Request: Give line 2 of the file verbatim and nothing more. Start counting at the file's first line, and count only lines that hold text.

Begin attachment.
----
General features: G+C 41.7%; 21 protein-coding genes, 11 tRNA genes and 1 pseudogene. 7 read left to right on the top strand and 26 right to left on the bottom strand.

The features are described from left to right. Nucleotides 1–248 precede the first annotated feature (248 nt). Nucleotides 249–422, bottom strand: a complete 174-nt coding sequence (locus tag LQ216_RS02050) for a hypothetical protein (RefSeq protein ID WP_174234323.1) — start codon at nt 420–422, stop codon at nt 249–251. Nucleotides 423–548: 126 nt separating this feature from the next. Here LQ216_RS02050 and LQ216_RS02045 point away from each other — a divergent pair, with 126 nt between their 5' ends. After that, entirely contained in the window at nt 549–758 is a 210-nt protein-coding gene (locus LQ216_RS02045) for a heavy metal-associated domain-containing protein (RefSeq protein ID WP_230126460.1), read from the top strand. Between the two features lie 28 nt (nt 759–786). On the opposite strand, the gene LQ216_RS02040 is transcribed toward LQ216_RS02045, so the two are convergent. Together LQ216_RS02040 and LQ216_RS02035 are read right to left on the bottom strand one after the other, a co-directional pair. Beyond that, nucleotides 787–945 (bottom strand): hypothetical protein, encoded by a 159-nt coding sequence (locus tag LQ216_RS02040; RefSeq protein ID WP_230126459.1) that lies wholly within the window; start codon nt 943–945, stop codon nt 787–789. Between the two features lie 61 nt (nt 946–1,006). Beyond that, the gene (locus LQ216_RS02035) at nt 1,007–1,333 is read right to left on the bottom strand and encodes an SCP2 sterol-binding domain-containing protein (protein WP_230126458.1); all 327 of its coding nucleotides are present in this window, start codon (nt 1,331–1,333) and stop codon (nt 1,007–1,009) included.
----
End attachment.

The features are described from left to right. Nucleotides 1–248 precede the first annotated feature (248 nt). Nucleotides 249–422, bottom strand: a complete 174-nt coding sequence (locus tag LQ216_RS02050) for a hypothetical protein (RefSeq protein ID WP_174234323.1) — start codon at nt 420–422, stop codon at nt 249–251. Nucleotides 423–548: 126 nt separating this feature from the next. Here LQ216_RS02050 and LQ216_RS02045 point away from each other — a divergent pair, with 126 nt between their 5' ends. After that, entirely contained in the window at nt 549–758 is a 210-nt protein-coding gene (locus LQ216_RS02045) for a heavy metal-associated domain-containing protein (RefSeq protein ID WP_230126460.1), read from the top strand. Between the two features lie 28 nt (nt 759–786). On the opposite strand, the gene LQ216_RS02040 is transcribed toward LQ216_RS02045, so the two are convergent. Together LQ216_RS02040 and LQ216_RS02035 are read right to left on the bottom strand one after the other, a co-directional pair. Beyond that, nucleotides 787–945 (bottom strand): hypothetical protein, encoded by a 159-nt coding sequence (locus tag LQ216_RS02040; RefSeq protein ID WP_230126459.1) that lies wholly within the window; start codon nt 943–945, stop codon nt 787–789. Between the two features lie 61 nt (nt 946–1,006). Beyond that, the gene (locus LQ216_RS02035) at nt 1,007–1,333 is read right to left on the bottom strand and encodes an SCP2 sterol-binding domain-containing protein (protein WP_230126458.1); all 327 of its coding nucleotides are present in this window, start codon (nt 1,331–1,333) and stop codon (nt 1,007–1,009) included.